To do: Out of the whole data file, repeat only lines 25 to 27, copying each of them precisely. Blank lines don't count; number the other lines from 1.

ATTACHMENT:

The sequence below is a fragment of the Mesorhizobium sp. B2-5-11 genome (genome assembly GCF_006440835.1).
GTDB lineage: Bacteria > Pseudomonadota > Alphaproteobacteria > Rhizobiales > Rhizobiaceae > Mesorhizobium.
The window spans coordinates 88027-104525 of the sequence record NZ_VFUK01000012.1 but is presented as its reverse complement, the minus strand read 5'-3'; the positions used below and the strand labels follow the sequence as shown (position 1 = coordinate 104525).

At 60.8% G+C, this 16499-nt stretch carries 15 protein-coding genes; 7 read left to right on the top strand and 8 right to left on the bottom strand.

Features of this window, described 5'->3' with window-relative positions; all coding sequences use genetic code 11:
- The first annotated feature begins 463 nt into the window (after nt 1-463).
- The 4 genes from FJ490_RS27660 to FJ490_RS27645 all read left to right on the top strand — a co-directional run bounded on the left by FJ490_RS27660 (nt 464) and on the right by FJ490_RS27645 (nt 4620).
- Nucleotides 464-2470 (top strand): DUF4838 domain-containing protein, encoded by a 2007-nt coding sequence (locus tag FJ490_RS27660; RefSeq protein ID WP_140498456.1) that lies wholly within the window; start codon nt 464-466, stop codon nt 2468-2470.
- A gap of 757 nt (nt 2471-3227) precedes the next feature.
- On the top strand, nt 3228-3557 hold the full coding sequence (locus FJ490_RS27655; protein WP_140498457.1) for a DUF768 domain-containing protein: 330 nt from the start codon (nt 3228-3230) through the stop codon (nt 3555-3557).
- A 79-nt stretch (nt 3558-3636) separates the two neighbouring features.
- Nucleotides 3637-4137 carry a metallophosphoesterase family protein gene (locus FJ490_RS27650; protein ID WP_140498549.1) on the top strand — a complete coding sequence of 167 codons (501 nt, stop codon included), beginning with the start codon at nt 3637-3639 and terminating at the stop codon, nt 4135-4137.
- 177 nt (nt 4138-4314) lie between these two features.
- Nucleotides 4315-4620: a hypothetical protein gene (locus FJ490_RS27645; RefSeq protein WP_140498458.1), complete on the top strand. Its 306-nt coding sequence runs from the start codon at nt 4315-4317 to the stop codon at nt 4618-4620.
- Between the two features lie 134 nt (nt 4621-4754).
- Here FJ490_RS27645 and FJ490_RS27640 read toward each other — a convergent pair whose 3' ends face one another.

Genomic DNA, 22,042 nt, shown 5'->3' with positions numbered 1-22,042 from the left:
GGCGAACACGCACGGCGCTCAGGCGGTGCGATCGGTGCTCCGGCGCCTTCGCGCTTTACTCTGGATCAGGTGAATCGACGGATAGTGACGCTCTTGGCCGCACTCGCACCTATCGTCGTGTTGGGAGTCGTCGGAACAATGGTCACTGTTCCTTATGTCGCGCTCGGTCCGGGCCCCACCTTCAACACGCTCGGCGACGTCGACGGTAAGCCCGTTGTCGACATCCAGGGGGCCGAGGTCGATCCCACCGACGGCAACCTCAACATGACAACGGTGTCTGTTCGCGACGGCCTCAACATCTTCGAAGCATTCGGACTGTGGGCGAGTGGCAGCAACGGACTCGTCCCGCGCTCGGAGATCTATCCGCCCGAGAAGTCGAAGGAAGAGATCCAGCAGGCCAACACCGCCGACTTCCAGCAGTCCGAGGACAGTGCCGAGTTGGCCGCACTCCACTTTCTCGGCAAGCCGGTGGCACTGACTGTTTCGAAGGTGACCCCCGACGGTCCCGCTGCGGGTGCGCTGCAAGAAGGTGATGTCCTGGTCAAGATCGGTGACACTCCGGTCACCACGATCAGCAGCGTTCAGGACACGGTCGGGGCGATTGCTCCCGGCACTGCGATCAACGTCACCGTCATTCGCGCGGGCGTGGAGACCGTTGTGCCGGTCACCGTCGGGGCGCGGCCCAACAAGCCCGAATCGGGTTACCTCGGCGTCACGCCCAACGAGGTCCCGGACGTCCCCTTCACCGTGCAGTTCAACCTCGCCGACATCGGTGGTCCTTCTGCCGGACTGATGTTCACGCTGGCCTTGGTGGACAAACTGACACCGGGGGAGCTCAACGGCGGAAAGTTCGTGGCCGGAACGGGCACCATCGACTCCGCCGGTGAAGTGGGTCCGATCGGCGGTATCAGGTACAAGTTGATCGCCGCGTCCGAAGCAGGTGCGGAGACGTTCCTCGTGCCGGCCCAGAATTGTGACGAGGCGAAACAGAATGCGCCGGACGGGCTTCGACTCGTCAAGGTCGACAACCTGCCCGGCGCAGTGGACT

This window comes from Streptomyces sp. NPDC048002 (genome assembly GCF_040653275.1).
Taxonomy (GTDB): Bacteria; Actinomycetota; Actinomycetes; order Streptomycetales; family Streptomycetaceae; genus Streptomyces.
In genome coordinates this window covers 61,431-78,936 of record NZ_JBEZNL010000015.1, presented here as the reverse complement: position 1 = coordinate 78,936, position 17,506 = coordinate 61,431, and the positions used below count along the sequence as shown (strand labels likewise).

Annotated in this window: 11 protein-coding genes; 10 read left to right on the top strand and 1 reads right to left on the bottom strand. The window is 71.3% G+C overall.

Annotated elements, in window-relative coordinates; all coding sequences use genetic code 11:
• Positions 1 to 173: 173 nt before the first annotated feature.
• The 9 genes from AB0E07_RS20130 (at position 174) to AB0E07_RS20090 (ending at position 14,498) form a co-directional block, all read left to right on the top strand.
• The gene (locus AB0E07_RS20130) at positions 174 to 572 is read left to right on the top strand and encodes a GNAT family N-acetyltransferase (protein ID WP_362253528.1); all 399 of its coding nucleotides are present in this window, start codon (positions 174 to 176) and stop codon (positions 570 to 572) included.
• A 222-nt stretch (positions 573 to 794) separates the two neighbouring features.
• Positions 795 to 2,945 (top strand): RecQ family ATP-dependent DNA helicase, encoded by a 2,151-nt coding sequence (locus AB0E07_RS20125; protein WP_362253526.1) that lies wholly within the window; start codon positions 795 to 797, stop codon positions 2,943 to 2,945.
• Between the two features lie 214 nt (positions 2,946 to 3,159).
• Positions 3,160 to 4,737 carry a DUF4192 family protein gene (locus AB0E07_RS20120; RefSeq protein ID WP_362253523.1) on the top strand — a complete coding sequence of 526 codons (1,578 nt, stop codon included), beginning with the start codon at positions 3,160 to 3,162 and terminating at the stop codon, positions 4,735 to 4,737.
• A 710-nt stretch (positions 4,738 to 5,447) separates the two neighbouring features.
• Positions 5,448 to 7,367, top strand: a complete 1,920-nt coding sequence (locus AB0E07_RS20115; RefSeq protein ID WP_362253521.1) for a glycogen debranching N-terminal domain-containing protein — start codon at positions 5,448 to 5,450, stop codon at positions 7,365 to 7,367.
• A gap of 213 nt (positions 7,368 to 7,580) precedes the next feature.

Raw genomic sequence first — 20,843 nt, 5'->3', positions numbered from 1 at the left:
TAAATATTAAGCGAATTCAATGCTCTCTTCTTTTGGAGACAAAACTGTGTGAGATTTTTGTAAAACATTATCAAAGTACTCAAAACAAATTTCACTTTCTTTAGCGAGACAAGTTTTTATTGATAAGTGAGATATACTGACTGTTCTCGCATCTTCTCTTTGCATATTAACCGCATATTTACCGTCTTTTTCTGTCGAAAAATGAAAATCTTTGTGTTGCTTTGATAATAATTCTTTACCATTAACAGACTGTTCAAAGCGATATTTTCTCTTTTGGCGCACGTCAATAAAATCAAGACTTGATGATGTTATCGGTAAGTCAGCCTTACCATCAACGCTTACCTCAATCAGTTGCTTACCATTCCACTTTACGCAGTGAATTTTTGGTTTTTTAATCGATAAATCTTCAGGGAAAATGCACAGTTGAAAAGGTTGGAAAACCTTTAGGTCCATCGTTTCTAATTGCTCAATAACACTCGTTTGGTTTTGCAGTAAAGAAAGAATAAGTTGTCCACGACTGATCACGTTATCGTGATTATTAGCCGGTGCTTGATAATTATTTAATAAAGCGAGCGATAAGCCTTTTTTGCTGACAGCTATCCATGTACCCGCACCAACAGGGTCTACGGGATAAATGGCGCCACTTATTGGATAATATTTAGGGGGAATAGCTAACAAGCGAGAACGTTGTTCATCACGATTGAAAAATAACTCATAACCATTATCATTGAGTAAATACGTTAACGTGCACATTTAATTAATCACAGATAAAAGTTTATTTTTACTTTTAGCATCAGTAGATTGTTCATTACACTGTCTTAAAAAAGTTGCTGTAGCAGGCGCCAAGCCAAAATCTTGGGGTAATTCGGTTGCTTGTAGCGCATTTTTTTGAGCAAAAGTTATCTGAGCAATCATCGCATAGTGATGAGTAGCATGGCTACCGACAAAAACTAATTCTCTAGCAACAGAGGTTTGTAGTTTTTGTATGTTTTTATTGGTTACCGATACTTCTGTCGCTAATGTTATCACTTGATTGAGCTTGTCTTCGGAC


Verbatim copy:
• The 9 genes from AB0E07_RS20130 (at position 174) to AB0E07_RS20090 (ending at position 14,498) form a co-directional block, all read left to right on the top strand.
• The gene (locus AB0E07_RS20130) at positions 174 to 572 is read left to right on the top strand and encodes a GNAT family N-acetyltransferase (protein ID WP_362253528.1); all 399 of its coding nucleotides are present in this window, start codon (positions 174 to 176) and stop codon (positions 570 to 572) included.
• A 222-nt stretch (positions 573 to 794) separates the two neighbouring features.